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Put gender equality at heart of post-COVID economic recovery, says ILO

BusinessToday.In     August 22, 2020

Given that the coronavirus-pandemic has disproportionately affected women workers, the governments should prioritise policies that offset the effects the crisis is having on their jobs, says International Labour Organisation (ILO). The coronavirus lockdown has impacted lakhs of people, but women are the worst hit when it comes to job prospects.

Prior to the onset of the COVID-19 crisis large numbers of women were excluded from the labour market, while the pandemic has made things much worse, said Valeria Esquivel, ILO Senior Employment Policies and Gender Officer.

"It is disproportionately affecting women workers who are losing their jobs at a greater speed than men. More women than men work in sectors that have been hard hit by the economic fallout from the pandemic, such as tourism, hospitality and the garment sector. Large numbers of domestic workers, most of whom are women, are also at risk of losing their jobs.  The vast majority of health workers are women, which raises the risk of them catching the virus," Esquivel said.

According to Esquivel, the fragility of women employment situation, coupled with reduced access to labour and social protection have made them vulnerable to the pandemic, even in sectors which, until now, have experienced less disruption.

The ILO, a specialised agency of the United Nations (UN) dedicated to improving labour conditions, has suggested five ways to ensure that women's job prospects are not damaged long-term by the COVID-19 crisis.

  • Implementing policies to prevent women from losing their jobs: The agency suggested that the governments should implement policies that keep women in work, as they have a harder time than men in getting back to paid work once crises have past. By compensating for wage losses caused by the temporary reduction in working hours or the suspension of work, these policies can help maintain women workers in their jobs, and safeguard their skills.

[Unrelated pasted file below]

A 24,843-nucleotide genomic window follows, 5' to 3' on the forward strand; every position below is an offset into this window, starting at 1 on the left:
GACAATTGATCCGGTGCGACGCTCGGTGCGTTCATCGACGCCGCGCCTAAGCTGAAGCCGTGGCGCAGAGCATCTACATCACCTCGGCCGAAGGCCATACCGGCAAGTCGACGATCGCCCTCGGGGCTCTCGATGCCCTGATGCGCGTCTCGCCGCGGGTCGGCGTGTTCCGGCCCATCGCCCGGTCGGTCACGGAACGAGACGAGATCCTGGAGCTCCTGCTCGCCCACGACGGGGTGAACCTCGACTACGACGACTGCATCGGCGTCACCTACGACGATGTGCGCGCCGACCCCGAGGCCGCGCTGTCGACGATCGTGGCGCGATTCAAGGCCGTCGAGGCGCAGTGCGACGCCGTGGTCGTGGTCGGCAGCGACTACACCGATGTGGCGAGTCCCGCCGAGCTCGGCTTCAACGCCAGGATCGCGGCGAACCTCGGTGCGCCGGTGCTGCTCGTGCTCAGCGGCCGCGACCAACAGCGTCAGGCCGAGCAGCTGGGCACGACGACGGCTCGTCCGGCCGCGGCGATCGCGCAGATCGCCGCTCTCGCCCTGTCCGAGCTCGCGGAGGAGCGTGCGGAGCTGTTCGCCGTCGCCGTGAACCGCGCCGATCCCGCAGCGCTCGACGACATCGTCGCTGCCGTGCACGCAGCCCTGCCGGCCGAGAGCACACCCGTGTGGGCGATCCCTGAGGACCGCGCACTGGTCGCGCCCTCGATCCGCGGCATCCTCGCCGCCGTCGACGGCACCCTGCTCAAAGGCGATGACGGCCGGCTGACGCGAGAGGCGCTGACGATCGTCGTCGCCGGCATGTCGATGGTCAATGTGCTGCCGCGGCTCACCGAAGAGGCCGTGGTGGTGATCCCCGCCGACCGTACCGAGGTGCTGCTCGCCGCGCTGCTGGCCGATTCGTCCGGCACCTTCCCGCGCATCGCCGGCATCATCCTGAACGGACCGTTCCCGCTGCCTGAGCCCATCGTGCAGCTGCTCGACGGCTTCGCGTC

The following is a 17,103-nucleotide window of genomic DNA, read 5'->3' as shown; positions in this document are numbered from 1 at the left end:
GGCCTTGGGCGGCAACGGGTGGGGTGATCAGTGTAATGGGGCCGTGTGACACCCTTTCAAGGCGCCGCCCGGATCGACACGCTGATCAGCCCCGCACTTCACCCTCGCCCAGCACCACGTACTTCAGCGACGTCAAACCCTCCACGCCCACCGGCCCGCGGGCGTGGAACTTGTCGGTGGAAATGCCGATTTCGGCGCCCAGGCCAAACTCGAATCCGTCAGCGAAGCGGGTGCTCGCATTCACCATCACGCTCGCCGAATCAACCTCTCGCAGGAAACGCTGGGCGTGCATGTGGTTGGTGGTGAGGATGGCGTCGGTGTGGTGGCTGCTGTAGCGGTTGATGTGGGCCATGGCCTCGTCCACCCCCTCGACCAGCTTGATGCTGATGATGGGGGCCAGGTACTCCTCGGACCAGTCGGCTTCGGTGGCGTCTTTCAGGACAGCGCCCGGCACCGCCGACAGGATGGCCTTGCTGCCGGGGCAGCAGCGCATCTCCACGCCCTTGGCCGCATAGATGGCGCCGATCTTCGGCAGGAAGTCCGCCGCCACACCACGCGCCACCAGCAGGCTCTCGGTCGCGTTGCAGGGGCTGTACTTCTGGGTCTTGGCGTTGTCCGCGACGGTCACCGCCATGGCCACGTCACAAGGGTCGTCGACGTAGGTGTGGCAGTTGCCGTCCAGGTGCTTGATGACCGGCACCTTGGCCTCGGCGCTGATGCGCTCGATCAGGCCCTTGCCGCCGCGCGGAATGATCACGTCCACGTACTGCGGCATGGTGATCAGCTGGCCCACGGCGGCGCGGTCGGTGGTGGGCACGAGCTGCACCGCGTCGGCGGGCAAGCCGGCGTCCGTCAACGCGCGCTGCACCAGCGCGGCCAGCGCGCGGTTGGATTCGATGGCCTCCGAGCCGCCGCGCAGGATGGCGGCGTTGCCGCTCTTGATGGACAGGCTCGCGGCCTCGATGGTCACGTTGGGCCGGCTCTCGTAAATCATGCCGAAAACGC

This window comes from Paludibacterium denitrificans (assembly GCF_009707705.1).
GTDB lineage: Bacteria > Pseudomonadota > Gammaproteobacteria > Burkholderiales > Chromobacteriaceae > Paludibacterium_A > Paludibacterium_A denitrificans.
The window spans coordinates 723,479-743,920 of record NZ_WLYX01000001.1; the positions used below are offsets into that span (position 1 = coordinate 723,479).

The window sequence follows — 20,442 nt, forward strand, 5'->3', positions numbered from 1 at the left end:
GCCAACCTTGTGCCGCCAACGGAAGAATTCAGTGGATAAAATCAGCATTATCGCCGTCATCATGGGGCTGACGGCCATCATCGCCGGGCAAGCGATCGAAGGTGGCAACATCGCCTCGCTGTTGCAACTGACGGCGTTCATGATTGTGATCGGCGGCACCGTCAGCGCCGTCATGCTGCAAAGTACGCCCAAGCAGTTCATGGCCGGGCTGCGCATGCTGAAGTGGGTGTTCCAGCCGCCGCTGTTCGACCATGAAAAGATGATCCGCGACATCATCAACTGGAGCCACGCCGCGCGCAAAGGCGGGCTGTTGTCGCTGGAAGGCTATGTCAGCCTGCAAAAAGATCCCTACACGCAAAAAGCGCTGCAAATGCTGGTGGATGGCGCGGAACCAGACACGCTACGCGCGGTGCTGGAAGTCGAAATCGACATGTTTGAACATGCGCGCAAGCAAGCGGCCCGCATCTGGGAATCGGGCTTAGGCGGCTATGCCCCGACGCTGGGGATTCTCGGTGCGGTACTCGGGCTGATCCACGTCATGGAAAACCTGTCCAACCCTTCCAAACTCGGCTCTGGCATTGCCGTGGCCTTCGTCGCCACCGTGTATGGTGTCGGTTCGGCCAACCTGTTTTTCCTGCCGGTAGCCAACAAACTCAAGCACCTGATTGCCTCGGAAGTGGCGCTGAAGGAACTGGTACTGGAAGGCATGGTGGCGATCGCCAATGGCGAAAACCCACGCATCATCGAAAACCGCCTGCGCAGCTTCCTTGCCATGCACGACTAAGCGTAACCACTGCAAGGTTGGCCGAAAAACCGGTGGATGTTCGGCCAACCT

• Help women find new jobs: Public Employment Services (PES), that connect jobseekers with employers, can help women find jobs in essential production and services. At the local level, they can speed up job placement in sectors that are recruiting amidst the pandemic, says the ILO.
  • Avoid cutting health and education subsidies: Expenditure cuts in public services have a disproportionate effect on women and children. That's why it's so important to avoid cuts in health and education budgets, wages and pensions, suggested ILO.
  • Investment in care services: Care services have the potential to generate decent jobs, particularly for women. This crisis has highlighted the often difficult and undervalued work of care workers, whose contribution has been, and remains, essential to overcoming the pandemic. Improving their working conditions will have a significant impact on many women workers, given the large numbers who work in the care sector, said ILO.
  • Promote employment policies that focus on women: The governments need to pro-actively counterbalance the effects of the COVID-19 crisis on women. From a broader perspective, macroeconomic stimulus packages must continue to support and create jobs for women. Policies should focus on hard-hit sectors that employ large numbers of women, along with measures that help close women's skill gaps and contribute to removing practical barriers to entry, says ILO.

By Chitranjan Kumar

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Also Read: Coronavirus lockdown: Unemployment hits women harder than men


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